The situation is so grim that for years there has not been a single Adivasi journalist recognised in the official list of the Chhattisgarh public relations department. A few Adivasi journalists who do write, have not been recognised. If we talk about the statistics, in the seven districts of Bastar, not a single Adivasi journalist has been appointed by the public relations office.
The status of education in Adivasi areas have not improved much over the years and education had been limited as a means to aspire for government jobs. This is why the inclination towards journalism courses in colleges and universities has been relatively less. Those parents amongst Adivasis who have become teachers, doctors or engineers, prefer to send their children for courses similar to theirs. The increasing attacks on journalists is also a reason why there is fear among the Adivasi youth. The harassment of Adivasi journalists like Somaru and Lingaram makes the situation even more difficult.
“You can see the dominance of so called Savarnas in journalism. The mainstream media is completely occupied by them. Forget Adivasis, even Dalits and Bahujans are nowhere to be seen in journalism” Rakesh Darro, a journalist and former student at the Mahatma Gandhi International Hindi University, argues. Drawing from his personal experiences at the university, Darro says, “Even though Adivasi students take admission in journalism courses, they either drop out or take up other professions, due to lack of opportunities.”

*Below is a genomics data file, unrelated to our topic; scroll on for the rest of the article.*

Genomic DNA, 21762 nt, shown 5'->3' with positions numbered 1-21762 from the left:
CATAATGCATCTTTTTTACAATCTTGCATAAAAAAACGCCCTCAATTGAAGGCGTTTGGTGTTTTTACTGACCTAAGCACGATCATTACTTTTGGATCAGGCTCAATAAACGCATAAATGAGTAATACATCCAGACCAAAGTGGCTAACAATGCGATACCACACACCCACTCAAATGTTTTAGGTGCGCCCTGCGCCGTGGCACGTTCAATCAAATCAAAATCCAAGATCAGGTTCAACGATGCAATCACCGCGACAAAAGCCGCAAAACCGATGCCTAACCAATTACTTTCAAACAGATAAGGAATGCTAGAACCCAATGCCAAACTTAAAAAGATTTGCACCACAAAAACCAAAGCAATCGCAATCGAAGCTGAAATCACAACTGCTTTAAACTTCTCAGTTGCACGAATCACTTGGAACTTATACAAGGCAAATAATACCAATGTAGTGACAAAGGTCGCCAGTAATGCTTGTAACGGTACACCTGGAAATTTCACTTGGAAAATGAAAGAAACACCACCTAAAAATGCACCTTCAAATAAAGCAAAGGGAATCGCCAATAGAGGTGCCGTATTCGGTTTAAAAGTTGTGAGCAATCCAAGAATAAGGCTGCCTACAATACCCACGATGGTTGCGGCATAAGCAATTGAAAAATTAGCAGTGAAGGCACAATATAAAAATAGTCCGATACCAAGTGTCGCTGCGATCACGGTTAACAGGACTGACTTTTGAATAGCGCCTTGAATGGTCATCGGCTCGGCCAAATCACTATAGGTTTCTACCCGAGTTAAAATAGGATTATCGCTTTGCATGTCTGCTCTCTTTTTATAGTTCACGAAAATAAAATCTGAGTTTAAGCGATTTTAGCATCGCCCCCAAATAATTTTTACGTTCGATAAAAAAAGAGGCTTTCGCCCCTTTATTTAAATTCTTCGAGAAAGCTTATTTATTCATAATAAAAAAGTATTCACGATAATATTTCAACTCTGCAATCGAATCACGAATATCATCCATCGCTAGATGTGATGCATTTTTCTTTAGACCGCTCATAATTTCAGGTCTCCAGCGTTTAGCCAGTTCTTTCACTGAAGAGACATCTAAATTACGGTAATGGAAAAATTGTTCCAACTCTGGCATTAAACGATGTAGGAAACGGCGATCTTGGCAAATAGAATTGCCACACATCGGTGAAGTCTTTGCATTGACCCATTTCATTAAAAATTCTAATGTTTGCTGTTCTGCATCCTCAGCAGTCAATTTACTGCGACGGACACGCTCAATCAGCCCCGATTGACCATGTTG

Historically, the Indian media has been dominated by the capitalist class—who are mostly Savarnas—even before the independence. Mangal Kunjam, an Adivasi journalist, who played a role and was part of conceptualizing India’s movie selection of “Newton” for the Oscars argues, “Adivasi journalists are not given a platform in media. Today’s media is that of capitalists. Can an Adivasi establish a corporate media house? The few journalists who are writing also face threats and repression.” Kunjam further asks: “why has the civil society and their organisations kept silent about threats and attacks on Adivasi journalist Lingaram Kodopi?” He believes that Brahminism is so dominant in the media that even if Adivasi journalists write, they won’t get any space.